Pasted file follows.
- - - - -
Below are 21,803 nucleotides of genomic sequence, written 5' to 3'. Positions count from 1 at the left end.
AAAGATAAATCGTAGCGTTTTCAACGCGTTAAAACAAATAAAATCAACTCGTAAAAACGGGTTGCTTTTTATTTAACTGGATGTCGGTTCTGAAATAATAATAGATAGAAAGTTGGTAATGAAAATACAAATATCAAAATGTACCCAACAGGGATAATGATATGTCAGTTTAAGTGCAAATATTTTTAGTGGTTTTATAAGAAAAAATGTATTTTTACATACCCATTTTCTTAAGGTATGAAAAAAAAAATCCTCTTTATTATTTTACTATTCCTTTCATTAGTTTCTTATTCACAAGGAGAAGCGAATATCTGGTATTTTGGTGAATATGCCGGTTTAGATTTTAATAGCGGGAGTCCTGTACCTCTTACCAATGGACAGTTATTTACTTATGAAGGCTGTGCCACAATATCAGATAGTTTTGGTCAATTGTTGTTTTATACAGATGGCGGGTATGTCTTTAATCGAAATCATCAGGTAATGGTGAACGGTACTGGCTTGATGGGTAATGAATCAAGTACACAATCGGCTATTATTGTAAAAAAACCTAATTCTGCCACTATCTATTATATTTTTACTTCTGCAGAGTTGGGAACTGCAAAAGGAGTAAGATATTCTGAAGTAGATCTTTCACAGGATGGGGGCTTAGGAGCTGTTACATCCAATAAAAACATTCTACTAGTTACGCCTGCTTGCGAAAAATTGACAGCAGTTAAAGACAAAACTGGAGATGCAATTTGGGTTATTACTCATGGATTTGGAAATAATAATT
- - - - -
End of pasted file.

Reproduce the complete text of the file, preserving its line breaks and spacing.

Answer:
Below are 21,803 nucleotides of genomic sequence, written 5' to 3'. Positions count from 1 at the left end.
AAAGATAAATCGTAGCGTTTTCAACGCGTTAAAACAAATAAAATCAACTCGTAAAAACGGGTTGCTTTTTATTTAACTGGATGTCGGTTCTGAAATAATAATAGATAGAAAGTTGGTAATGAAAATACAAATATCAAAATGTACCCAACAGGGATAATGATATGTCAGTTTAAGTGCAAATATTTTTAGTGGTTTTATAAGAAAAAATGTATTTTTACATACCCATTTTCTTAAGGTATGAAAAAAAAAATCCTCTTTATTATTTTACTATTCCTTTCATTAGTTTCTTATTCACAAGGAGAAGCGAATATCTGGTATTTTGGTGAATATGCCGGTTTAGATTTTAATAGCGGGAGTCCTGTACCTCTTACCAATGGACAGTTATTTACTTATGAAGGCTGTGCCACAATATCAGATAGTTTTGGTCAATTGTTGTTTTATACAGATGGCGGGTATGTCTTTAATCGAAATCATCAGGTAATGGTGAACGGTACTGGCTTGATGGGTAATGAATCAAGTACACAATCGGCTATTATTGTAAAAAAACCTAATTCTGCCACTATCTATTATATTTTTACTTCTGCAGAGTTGGGAACTGCAAAAGGAGTAAGATATTCTGAAGTAGATCTTTCACAGGATGGGGGCTTAGGAGCTGTTACATCCAATAAAAACATTCTACTAGTTACGCCTGCTTGCGAAAAATTGACAGCAGTTAAAGACAAAACTGGAGATGCAATTTGGGTTATTACTCATGGATTTGGAAATAATAATT